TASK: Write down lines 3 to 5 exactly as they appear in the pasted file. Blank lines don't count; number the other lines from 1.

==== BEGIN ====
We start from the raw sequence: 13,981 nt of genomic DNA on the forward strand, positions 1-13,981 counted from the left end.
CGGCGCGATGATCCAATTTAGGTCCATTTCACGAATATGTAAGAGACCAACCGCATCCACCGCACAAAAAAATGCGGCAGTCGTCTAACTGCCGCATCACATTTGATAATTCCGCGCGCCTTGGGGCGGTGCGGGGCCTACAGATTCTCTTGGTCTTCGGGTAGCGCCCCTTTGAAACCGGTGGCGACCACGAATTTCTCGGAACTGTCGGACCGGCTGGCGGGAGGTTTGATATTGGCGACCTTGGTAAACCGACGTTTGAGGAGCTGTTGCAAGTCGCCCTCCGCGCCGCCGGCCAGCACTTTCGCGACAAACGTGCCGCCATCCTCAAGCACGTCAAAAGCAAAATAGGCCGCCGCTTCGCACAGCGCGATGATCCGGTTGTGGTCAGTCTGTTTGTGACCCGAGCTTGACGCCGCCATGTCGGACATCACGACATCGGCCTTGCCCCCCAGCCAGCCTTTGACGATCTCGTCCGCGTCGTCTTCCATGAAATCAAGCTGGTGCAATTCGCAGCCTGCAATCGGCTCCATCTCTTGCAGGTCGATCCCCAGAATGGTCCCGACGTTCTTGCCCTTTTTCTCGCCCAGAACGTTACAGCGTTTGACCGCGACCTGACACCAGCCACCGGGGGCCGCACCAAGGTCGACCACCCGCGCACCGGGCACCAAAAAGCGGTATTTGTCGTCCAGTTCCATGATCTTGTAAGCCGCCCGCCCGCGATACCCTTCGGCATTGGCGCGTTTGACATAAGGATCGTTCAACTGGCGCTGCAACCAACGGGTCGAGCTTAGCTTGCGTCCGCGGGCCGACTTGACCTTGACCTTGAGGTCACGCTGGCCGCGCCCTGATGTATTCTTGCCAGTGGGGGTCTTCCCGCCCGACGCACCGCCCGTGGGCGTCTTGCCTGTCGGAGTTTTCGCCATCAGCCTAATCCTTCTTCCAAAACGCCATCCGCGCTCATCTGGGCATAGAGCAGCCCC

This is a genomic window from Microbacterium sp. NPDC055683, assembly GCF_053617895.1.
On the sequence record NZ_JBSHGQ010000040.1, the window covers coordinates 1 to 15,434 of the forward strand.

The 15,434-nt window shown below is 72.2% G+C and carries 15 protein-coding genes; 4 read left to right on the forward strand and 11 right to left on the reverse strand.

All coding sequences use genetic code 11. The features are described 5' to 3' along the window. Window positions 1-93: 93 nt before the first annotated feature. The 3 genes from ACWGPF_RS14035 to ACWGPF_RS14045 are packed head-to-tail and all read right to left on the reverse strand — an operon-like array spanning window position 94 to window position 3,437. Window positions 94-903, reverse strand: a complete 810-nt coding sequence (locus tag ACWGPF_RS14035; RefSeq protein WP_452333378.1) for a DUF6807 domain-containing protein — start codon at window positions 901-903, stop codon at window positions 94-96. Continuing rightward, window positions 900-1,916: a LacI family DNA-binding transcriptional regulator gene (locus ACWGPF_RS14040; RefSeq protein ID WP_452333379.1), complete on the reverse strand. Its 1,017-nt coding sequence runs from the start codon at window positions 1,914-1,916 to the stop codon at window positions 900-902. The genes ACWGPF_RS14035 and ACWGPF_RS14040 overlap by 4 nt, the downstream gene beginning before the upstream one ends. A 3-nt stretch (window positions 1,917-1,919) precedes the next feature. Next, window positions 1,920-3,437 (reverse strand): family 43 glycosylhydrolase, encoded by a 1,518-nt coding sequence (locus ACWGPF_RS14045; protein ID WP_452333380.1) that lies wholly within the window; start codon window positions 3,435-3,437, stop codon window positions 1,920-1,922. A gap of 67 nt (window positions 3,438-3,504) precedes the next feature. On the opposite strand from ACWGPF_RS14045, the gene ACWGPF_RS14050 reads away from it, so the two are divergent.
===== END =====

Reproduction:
This is a genomic window from Microbacterium sp. NPDC055683, assembly GCF_053617895.1.
On the sequence record NZ_JBSHGQ010000040.1, the window covers coordinates 1 to 15,434 of the forward strand.

The 15,434-nt window shown below is 72.2% G+C and carries 15 protein-coding genes; 4 read left to right on the forward strand and 11 right to left on the reverse strand.